The Antares rocket should be visible in the southeast sky from Leesburg, Virginia, beginning about 110 seconds after the 6:45 p.m. EDT liftoff. This visibility map shows the rocket's trajectory as it will appear from near the Loudoun County Courthouse in Leesburg. Credit: Orbital Sciences/Google Earth.

This Antares rocket sighting guide is for observers in Washington, D.C. This view shows where and when to see the rocket from the Martin Luther King, Jr. Memorial. Observers should look toward the Jefferson Memorial to see the rocket when it becomes visible about 96 seconds after launch. Credit: Orbital Sciences/Google Earth.

Antares rocket observers should look due south to see the night launch from New York City and northern New Jersey. This map shows how the rocket will appear to soar over the New York City skyline as seen from River Road in North Bergen, New Jersey. The rocket will be visible about 140 seconds (just over 2 minutes) after liftoff. Credit: Orbital Sciences/Google Earth.

This visibility guide for the Antares rocket launch shows where to look in the south-southeast sky from South Clinton Street in Baltimore, Maryland. The rocket should become visible about 99 seconds after liftoff. Credit: Orbital Sciences/Google Earth.

Skywatchers in Charlottesville, Virginia, should look east-southeast to see the Antares launch on Monday, Oct. 27. This sky map from Orbital Sciences shows the path of the rocket across the sky as seen from Klockner Stadium at the University of Virginia in Charlottesville. Credit: Orbital Sciences/Google Earth.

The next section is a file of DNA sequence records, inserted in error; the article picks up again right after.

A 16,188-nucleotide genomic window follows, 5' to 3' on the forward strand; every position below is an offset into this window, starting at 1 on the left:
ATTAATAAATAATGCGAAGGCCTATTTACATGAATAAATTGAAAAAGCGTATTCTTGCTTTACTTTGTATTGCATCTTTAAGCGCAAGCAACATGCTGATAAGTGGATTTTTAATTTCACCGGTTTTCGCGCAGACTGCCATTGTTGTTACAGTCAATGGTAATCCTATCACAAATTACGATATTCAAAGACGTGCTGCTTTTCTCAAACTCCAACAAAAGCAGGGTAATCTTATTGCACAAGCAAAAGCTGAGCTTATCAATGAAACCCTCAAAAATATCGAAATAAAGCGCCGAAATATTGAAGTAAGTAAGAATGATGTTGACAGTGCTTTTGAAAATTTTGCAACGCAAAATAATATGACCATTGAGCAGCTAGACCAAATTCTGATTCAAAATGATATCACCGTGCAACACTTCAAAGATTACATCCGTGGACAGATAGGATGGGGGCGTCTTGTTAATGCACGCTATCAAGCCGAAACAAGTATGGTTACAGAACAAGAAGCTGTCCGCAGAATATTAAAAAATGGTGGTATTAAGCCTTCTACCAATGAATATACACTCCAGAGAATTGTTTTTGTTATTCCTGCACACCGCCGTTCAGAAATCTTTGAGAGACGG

This sky map shows where and when to look to see the Antares rocket launch on Oct. 27 from Virginia Beach in Virginia. Observers should look north from the boardwalk of Virginia Beach as shown in this view. Credit: Orbital Sciences/Google Earth.

As of late Sunday, the weather forecast for Monday's Antares launch is extremely favorable for liftoff, with a 98-percent chance of good weather at launch time. 

Editor's Note: If you snap a photo of the Antares rocket launch of Oct. 27, and would like to share it for a gallery or story, you can send omments and images to managing editor Tariq Malik and the team by emailing:

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Tariq Malik

Tariq is the Editor-in-Chief of and joined the team in 2001, first as an intern and staff writer, and later as an editor. He covers human spaceflight, exploration and space science, as well as skywatching and entertainment. He became's Managing Editor in 2009 and Editor-in-Chief in 2019. Before joining, Tariq was a staff reporter for The Los Angeles Times covering education and city beats in La Habra, Fullerton and Huntington Beach. In October 2022, Tariq received the Harry Kolcum Award for excellence in space reporting from the National Space Club Florida Committee. He is also an Eagle Scout (yes, he has the Space Exploration merit badge) and went to Space Camp four times as a kid and a fifth time as an adult. He has journalism degrees from the University of Southern California and New York University. You can find Tariq at and as the co-host to the This Week In Space podcast with space historian Rod Pyle on the TWiT network. To see his latest project, you can follow Tariq on Twitter @tariqjmalik.